Harry Harlow

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Harry Israel was born in Fairfield, a small town in Iowa. He was the third of four boys and grew up in a family that placed a top quality on the value of education. When he completed his bachelor and doctoral degrees at Stanford University, his advisor convinced Harry to change his surname from Israel to Harlow because of the concern of possible discrimination of his last name. In 1930, Harlow began work as a comparative psychologist at the University of Wisconsin in Madison and remained there for his entire career. Among many honors, Harlow was a member of the National Academy of Sciences, was elected president of the American Psychological Association, and received the National Medal of Science from President Lyndon B. Johnson in 1967.…show more content…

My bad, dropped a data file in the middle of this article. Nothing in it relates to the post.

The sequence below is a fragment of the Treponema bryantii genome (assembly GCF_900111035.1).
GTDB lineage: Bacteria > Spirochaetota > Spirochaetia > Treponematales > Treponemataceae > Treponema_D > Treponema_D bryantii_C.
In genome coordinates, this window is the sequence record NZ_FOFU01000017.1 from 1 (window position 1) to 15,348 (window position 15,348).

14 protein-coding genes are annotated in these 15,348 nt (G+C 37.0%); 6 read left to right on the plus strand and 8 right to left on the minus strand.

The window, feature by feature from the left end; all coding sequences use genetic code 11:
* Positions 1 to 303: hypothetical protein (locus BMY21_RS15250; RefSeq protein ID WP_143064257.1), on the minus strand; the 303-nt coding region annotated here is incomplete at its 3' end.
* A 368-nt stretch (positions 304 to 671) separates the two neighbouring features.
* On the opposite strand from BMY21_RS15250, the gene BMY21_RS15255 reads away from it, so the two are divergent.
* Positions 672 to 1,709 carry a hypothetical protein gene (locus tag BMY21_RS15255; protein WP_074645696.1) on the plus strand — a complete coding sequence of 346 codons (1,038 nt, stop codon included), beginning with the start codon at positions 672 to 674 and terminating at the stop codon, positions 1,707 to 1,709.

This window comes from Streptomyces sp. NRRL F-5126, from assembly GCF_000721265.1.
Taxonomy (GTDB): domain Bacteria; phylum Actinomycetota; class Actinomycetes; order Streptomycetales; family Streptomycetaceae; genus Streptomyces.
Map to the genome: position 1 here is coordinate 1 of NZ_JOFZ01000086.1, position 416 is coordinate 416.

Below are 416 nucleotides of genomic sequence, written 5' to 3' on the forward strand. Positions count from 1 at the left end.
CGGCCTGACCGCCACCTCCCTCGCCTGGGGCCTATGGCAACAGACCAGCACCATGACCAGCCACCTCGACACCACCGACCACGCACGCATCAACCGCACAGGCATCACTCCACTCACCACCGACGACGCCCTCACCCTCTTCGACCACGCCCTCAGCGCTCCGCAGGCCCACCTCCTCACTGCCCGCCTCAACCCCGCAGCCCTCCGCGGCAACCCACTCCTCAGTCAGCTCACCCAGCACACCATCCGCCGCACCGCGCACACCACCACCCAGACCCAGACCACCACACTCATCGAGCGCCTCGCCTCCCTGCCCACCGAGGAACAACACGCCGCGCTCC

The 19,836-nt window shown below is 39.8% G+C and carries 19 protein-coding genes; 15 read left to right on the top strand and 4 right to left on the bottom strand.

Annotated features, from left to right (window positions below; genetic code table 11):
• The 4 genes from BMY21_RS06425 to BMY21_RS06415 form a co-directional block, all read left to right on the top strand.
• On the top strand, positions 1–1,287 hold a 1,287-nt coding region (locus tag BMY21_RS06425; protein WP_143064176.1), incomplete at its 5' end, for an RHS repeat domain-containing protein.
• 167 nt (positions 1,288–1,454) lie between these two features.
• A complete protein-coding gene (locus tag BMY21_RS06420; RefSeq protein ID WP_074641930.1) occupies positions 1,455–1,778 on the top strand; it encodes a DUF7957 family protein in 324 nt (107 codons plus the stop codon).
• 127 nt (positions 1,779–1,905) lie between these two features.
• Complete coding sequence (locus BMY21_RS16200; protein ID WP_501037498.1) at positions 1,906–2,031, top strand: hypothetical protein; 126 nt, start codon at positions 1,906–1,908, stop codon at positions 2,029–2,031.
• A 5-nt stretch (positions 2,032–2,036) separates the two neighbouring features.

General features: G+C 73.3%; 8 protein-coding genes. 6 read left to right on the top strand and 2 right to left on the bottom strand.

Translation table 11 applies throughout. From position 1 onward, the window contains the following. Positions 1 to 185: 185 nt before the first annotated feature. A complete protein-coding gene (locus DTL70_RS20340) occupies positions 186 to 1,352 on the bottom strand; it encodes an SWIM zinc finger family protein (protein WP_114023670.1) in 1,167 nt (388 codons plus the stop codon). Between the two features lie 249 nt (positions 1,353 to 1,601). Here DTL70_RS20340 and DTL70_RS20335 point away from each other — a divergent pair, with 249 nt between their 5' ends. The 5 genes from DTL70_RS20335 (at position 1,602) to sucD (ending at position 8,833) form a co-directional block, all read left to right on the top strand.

Harlow led psychology away from the paradigm of clinical sterility that had misguided a century of research into child-rearing. Given the tragic state of children in "scientifically informed" institutions, there can be no doubt that a great many lives were saved by the work of Harlow and his colleagues. The life-saving revelations came with a price: Harlow’s primate subjects were treated with extreme cruelty--not gratuitously, but by the very design of his experiments. (Karl Giberson) Apart from Harlow’s work his personal life consisted of two marriages and four children. His first marriage was with one of his students, Clara Mears. They were married in 1932 and had two children, Robert and Richard. Harlow and Mears divorced in 1946. That same year, Harlow married child psychologist Margaret Kuenne.
Margaret died in 1970 after a prolonged struggle with cancer. In 1971, Harlow remarried Clara Mears. The couple lived together in Tucson, Arizona until Harlow's death in 1981.
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